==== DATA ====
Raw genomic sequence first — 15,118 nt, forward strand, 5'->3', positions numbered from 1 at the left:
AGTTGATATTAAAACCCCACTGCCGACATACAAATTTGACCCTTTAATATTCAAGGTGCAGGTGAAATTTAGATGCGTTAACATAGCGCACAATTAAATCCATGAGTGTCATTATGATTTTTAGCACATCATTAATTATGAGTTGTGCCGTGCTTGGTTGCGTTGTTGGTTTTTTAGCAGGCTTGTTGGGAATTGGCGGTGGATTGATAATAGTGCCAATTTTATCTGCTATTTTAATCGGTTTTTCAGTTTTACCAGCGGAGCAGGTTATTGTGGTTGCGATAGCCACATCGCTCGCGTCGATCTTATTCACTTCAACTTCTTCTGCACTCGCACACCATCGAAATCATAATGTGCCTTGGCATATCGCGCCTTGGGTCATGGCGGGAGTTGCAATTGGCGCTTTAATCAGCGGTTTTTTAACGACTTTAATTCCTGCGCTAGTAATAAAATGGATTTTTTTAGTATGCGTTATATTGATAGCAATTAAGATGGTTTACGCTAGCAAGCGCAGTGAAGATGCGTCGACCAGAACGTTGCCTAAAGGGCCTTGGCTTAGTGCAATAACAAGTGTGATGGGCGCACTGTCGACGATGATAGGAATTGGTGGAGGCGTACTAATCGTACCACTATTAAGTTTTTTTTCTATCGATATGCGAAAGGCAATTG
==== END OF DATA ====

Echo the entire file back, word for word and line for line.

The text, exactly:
Raw genomic sequence first — 15,118 nt, forward strand, 5'->3', positions numbered from 1 at the left:
AGTTGATATTAAAACCCCACTGCCGACATACAAATTTGACCCTTTAATATTCAAGGTGCAGGTGAAATTTAGATGCGTTAACATAGCGCACAATTAAATCCATGAGTGTCATTATGATTTTTAGCACATCATTAATTATGAGTTGTGCCGTGCTTGGTTGCGTTGTTGGTTTTTTAGCAGGCTTGTTGGGAATTGGCGGTGGATTGATAATAGTGCCAATTTTATCTGCTATTTTAATCGGTTTTTCAGTTTTACCAGCGGAGCAGGTTATTGTGGTTGCGATAGCCACATCGCTCGCGTCGATCTTATTCACTTCAACTTCTTCTGCACTCGCACACCATCGAAATCATAATGTGCCTTGGCATATCGCGCCTTGGGTCATGGCGGGAGTTGCAATTGGCGCTTTAATCAGCGGTTTTTTAACGACTTTAATTCCTGCGCTAGTAATAAAATGGATTTTTTTAGTATGCGTTATATTGATAGCAATTAAGATGGTTTACGCTAGCAAGCGCAGTGAAGATGCGTCGACCAGAACGTTGCCTAAAGGGCCTTGGCTTAGTGCAATAACAAGTGTGATGGGCGCACTGTCGACGATGATAGGAATTGGTGGAGGCGTACTAATCGTACCACTATTAAGTTTTTTTTCTATCGATATGCGAAAGGCAATTG